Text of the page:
• Nicole Papaioannou Lugara

The Skeletons in My L&D Closet



I feel like I've been in the business of teaching and learning for what feels like forever. In job interviews, when they ask how long I've been doing what I'm doing, I'm sometimes tempted to start with 6th grade when I volunteered to help out in a PreK class for kids with severe autism, or that summer at 16 years old where I was a counselor at a science camp, or my 8 years teaching horseback riding and doing full day programs as a senior instructor. All before the age of 24 and way before I found myself where I am today.


Basically, this is my long-winded way of saying... I've had a lot of time to make mistakes! There are definitely some skeletons in my L&D closet I'd rather forget about. But today, I want to share them with you so that you can avoid them.


1. Annoying the Learner with Frivolous Tasks


My first year teaching writing to undegrads in a formal class setting, I had to come up with my syllabus without much guidance. I assigned an essay that asked students to consider their worldview. Good assignment.


Then, borrowing from another assignment I saw someone else do, I had students cut down the essay. Next, I had them rewrite it a third time as an expanded version.


The purpose was to help them with editing, but it wasn't clear to them why they were rewriting the thing three times. And honestly, when they handed their papers in for feedback, I wasn't entirely clear why either. I didn't see massive meaningful change.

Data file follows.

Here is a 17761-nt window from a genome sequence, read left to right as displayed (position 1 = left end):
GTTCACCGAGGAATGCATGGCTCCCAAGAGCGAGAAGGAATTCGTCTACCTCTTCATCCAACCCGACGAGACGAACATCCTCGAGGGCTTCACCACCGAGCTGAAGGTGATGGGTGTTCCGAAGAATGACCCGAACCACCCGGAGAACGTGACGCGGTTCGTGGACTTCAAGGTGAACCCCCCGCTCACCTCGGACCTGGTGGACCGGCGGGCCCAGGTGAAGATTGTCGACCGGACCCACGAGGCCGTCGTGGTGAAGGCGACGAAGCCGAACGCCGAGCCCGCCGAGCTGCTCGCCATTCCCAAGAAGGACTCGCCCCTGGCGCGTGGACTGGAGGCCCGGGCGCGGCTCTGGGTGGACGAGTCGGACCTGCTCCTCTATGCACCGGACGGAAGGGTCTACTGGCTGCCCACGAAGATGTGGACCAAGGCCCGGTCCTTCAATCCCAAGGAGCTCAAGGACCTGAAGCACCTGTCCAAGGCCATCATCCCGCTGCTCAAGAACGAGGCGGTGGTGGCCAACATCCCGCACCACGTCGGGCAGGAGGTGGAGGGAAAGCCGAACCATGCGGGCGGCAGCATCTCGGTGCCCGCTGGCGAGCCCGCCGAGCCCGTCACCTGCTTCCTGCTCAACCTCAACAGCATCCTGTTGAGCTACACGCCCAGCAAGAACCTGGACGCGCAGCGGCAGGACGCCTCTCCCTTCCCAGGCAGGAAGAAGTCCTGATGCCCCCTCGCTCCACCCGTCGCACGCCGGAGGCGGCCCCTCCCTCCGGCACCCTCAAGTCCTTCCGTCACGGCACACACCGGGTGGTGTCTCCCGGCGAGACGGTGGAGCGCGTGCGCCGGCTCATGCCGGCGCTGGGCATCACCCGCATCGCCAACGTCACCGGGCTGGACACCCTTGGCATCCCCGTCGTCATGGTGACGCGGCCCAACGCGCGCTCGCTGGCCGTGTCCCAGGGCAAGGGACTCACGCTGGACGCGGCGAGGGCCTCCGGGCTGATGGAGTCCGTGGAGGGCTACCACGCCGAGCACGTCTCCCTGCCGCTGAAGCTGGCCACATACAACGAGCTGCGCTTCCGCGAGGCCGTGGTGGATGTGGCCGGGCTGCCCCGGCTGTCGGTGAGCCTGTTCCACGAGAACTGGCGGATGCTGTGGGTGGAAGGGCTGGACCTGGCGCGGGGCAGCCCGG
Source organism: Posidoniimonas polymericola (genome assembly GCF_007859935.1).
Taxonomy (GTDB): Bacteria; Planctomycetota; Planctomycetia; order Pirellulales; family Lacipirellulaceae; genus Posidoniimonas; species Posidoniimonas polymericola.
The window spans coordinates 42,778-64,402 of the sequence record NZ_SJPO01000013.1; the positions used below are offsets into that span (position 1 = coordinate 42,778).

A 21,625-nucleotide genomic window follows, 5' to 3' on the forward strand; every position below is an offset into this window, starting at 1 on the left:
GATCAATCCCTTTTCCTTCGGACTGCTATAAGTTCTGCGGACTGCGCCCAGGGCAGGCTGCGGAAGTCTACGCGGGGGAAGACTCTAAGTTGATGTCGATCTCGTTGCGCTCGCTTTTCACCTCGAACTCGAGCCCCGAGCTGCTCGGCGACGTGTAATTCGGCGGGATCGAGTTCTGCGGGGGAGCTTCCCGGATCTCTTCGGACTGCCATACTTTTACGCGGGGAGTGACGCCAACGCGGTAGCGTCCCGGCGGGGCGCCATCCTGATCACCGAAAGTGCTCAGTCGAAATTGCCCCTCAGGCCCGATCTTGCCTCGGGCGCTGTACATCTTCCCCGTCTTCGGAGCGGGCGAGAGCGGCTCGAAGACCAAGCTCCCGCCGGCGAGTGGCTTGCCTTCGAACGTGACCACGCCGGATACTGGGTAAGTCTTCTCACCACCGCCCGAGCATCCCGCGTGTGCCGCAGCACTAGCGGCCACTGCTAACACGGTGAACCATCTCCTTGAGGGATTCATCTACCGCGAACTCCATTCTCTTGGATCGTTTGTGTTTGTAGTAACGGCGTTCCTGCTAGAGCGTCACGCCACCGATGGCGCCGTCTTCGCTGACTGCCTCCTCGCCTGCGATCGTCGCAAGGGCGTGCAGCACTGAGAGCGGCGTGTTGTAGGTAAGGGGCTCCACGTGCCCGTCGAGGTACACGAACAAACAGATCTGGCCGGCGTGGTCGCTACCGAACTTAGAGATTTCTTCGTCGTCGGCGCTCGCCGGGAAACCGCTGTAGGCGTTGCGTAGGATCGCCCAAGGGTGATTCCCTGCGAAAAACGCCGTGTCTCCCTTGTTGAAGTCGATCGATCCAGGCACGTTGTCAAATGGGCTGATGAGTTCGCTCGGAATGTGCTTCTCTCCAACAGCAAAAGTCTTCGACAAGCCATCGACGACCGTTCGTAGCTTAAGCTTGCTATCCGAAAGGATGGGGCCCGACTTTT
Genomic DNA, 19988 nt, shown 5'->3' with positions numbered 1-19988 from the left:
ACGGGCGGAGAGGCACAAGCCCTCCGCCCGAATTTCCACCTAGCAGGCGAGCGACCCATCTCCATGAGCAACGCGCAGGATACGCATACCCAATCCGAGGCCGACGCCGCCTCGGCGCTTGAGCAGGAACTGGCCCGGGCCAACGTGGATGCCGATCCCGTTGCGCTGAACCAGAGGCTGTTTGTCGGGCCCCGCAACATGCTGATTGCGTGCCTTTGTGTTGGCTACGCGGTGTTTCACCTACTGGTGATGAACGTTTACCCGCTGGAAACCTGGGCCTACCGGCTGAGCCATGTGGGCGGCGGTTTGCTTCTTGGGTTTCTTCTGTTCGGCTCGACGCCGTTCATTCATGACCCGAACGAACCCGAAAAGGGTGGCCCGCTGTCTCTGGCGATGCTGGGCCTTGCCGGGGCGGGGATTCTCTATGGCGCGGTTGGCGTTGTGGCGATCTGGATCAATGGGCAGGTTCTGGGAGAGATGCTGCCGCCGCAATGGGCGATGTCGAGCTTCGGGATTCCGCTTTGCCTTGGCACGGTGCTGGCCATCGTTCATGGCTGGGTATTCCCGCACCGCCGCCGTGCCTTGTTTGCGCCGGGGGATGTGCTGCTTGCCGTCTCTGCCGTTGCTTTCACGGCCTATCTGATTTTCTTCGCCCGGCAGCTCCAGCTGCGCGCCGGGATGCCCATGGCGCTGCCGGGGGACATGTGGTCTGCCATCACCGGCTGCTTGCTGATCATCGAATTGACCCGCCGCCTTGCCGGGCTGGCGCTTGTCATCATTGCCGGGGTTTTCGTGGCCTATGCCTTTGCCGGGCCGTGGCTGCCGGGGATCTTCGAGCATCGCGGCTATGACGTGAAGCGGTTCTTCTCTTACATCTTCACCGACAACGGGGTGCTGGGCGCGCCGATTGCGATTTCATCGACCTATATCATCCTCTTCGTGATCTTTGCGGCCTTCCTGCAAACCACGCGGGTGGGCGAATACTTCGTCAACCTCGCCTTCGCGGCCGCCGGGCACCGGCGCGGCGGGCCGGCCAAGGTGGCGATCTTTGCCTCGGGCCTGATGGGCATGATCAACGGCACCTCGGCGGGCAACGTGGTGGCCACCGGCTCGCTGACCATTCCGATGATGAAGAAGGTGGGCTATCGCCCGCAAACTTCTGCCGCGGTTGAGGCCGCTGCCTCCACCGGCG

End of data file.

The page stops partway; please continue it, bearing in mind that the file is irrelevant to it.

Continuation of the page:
From then on, I stuck to assessments I designed and were focused on my goal:

Help students embrace writing as a tool for communication so that they can use it to accomplish goals and advocate for the changes they want to see in their world


But this is something I see all the time. We get lost in the learning objectives and "creative solutions" and forget the bigger picture. All learning should be goal focused.


If it doesn't help the learner achieve the bigger goal, don't include it.


2. Developing Bad eLearning


For one of my early projects as a freelancer, I had a potential client ask me to design a short interactive copywriting module for them that could be delivered asynchronously online. I was just learning Adobe Captivate, and I suggested that I build the module in it. I really had no business doing that.


But they were excited about it and took me up on the offer.


In my first few years as an ID, I focused mostly on curriculum, video, and assessments. So... I was lacking true know-how when it came to variables and triggers, and my visual design skills were limited to some basics I learned as a photography minor in college/whatever I picked up working with creatives.


The course was-- by my current standards-- atrocious. I used a Captivate animated character and had her in front of a whiteboard with a lot of text. There was no audio. I don't think it was accessible in any way. I don't think it was appropriate for the audience.


To be honest, I don't even remember the assessments. I think I designed some because hands-on is my style, but I couldn't tell you.


Although they were pleased with the outcome, I'm pretty embarrassed now by what I turned over.


Also... I charged them a flat rate of $400, and it wound up taking me 38 hours because I kept breaking the triggers 😂🤣😭 In the end, I made less than $11 per hour. Definitely not a good use of my time or theirs.


By all means, take on stretch tasks, but within reason.


If you really have no idea what you're doing and the client is counting on you, at least outsource the task to someone who does.


I truly hope they hired someone to redo it at a later date.


3. Overusing Explainers